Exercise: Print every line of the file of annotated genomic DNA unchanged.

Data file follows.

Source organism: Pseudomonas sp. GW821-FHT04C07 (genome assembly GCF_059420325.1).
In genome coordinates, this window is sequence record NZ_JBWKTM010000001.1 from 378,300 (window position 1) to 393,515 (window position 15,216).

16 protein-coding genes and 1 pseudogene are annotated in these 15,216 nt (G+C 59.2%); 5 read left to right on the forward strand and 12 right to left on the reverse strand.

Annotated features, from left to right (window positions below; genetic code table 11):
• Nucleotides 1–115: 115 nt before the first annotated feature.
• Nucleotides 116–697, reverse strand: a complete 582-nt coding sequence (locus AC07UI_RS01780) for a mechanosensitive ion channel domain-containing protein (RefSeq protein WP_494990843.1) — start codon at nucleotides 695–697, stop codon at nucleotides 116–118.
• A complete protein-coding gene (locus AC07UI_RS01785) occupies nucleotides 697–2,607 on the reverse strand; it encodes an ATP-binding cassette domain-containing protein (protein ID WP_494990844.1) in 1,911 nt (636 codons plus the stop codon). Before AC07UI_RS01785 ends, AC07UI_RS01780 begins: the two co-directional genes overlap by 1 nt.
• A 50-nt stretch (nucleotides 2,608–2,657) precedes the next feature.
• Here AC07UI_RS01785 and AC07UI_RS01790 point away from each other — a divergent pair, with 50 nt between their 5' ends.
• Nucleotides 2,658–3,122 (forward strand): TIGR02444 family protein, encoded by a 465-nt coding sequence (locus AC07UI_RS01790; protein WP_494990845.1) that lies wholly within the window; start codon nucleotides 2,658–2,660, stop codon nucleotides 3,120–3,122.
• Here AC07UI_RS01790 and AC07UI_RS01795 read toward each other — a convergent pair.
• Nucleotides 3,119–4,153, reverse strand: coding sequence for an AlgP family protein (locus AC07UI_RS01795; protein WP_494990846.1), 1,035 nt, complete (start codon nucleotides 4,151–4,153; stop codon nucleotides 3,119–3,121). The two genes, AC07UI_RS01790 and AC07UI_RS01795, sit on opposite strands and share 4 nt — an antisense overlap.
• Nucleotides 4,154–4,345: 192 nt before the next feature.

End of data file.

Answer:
Source organism: Pseudomonas sp. GW821-FHT04C07 (genome assembly GCF_059420325.1).
In genome coordinates, this window is sequence record NZ_JBWKTM010000001.1 from 378,300 (window position 1) to 393,515 (window position 15,216).

16 protein-coding genes and 1 pseudogene are annotated in these 15,216 nt (G+C 59.2%); 5 read left to right on the forward strand and 12 right to left on the reverse strand.

Annotated features, from left to right (window positions below; genetic code table 11):
• Nucleotides 1–115: 115 nt before the first annotated feature.
• Nucleotides 116–697, reverse strand: a complete 582-nt coding sequence (locus AC07UI_RS01780) for a mechanosensitive ion channel domain-containing protein (RefSeq protein WP_494990843.1) — start codon at nucleotides 695–697, stop codon at nucleotides 116–118.
• A complete protein-coding gene (locus AC07UI_RS01785) occupies nucleotides 697–2,607 on the reverse strand; it encodes an ATP-binding cassette domain-containing protein (protein ID WP_494990844.1) in 1,911 nt (636 codons plus the stop codon). Before AC07UI_RS01785 ends, AC07UI_RS01780 begins: the two co-directional genes overlap by 1 nt.
• A 50-nt stretch (nucleotides 2,608–2,657) precedes the next feature.
• Here AC07UI_RS01785 and AC07UI_RS01790 point away from each other — a divergent pair, with 50 nt between their 5' ends.
• Nucleotides 2,658–3,122 (forward strand): TIGR02444 family protein, encoded by a 465-nt coding sequence (locus AC07UI_RS01790; protein WP_494990845.1) that lies wholly within the window; start codon nucleotides 2,658–2,660, stop codon nucleotides 3,120–3,122.
• Here AC07UI_RS01790 and AC07UI_RS01795 read toward each other — a convergent pair.
• Nucleotides 3,119–4,153, reverse strand: coding sequence for an AlgP family protein (locus AC07UI_RS01795; protein WP_494990846.1), 1,035 nt, complete (start codon nucleotides 4,151–4,153; stop codon nucleotides 3,119–3,121). The two genes, AC07UI_RS01790 and AC07UI_RS01795, sit on opposite strands and share 4 nt — an antisense overlap.
• Nucleotides 4,154–4,345: 192 nt before the next feature.